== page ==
The findings from this four-year study indicate that the protective measures of adequate calcium supplementation and resistance exercise improve bone mineral density. Women can lose 10 to 20 percent of their BMD as they age, (80% of those affected by osteoporosis are women), but the researchers found that on average women following the exercise and calcium regimen not only did not lose bone density, but increased it by 1 to 2 percent.
"The good news is these long-term data confirmed the potent combination of improved nutrition and increased physical activity to prevent bone loss. The extended use of calcium supplementation and exercise counteracted the typical loss of BMD in women at this age, in a regimen that women really can stick with," said Timothy Lohman, PhD, principal investigator for the study, director of the UA Center for Physical Activity and Nutrition (CPAN) and UA professor of physiology. "This is quite significant for younger women as well, as these exercises and calcium supplementation can help build peak BMD which may prevent health problems and osteoporosis in the future."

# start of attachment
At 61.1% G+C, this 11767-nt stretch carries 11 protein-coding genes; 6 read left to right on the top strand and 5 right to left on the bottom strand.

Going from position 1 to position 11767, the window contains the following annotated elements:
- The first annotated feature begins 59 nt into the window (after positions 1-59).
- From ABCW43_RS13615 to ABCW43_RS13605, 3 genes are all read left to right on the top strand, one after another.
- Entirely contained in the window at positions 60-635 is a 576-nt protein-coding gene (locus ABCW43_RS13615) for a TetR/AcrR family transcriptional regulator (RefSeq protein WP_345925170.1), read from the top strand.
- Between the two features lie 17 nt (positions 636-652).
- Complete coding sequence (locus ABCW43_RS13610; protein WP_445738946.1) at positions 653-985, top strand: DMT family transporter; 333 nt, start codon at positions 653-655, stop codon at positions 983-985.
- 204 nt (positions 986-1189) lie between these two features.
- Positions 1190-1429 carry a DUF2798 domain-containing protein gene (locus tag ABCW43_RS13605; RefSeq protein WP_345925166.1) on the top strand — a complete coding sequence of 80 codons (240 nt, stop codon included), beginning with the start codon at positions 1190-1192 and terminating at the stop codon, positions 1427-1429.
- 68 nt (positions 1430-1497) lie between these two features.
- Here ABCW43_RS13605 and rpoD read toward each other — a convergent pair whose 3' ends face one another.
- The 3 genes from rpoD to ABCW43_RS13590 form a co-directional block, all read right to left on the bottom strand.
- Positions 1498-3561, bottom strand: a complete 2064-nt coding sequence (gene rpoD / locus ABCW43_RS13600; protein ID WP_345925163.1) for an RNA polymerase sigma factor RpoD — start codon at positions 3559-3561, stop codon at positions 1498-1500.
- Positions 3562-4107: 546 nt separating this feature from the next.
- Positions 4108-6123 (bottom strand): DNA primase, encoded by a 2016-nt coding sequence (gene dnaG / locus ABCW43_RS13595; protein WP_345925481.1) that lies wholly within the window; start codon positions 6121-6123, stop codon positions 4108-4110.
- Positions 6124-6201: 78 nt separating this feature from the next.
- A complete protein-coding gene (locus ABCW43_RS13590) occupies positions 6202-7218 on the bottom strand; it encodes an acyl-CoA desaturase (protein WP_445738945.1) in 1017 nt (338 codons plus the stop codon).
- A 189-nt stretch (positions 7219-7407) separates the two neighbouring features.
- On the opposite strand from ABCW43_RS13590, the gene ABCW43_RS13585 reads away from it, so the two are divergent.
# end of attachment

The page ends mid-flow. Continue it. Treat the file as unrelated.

BEST Study Co-Investigator Lauve Metcalfe, MS, director of Program Development and Community Outreach for CPAN and an exercise interventionist with the UA Department of Physiology, added, "What sets this regimen apart is the six specific exercises that help build bone in the wrist, hip and spine--three key fracture sites. This type of weight-bearing exercise
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